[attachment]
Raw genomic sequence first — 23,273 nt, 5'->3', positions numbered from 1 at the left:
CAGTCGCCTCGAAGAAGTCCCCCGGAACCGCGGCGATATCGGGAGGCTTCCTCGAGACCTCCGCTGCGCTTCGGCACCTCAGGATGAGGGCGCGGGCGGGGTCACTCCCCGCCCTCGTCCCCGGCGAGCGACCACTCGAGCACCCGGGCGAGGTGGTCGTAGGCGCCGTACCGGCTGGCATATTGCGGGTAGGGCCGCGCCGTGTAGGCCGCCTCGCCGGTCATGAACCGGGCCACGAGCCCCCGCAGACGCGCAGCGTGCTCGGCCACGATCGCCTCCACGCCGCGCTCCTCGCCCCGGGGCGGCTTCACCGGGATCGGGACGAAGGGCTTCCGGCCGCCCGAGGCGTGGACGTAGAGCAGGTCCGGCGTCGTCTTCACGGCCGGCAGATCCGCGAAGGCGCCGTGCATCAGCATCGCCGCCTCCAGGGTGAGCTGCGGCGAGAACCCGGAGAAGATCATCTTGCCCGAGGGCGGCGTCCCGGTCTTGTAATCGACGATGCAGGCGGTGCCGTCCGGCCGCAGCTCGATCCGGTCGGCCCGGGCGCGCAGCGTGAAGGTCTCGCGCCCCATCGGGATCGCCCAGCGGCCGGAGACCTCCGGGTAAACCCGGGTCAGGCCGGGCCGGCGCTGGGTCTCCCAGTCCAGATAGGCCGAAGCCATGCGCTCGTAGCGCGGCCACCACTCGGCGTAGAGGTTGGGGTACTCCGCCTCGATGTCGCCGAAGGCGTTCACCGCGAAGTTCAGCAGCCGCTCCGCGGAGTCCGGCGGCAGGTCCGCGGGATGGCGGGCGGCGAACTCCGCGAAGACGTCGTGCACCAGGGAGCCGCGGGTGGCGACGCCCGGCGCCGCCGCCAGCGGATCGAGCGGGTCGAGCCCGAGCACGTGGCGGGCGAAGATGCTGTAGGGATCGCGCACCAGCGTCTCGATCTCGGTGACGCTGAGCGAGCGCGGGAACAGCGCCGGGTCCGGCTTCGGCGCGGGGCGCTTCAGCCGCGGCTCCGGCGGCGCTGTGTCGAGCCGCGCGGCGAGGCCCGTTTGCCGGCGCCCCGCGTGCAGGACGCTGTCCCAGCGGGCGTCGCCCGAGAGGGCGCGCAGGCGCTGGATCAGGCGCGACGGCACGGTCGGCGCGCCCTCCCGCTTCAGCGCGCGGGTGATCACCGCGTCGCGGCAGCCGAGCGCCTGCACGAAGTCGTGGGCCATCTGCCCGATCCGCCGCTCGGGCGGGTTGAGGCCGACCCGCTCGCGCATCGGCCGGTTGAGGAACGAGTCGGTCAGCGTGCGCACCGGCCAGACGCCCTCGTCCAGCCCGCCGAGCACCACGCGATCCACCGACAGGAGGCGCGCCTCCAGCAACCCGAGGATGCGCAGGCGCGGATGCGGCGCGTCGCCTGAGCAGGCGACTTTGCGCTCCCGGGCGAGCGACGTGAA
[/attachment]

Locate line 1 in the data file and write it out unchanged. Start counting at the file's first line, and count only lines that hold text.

Raw genomic sequence first — 23,273 nt, 5'->3', positions numbered from 1 at the left: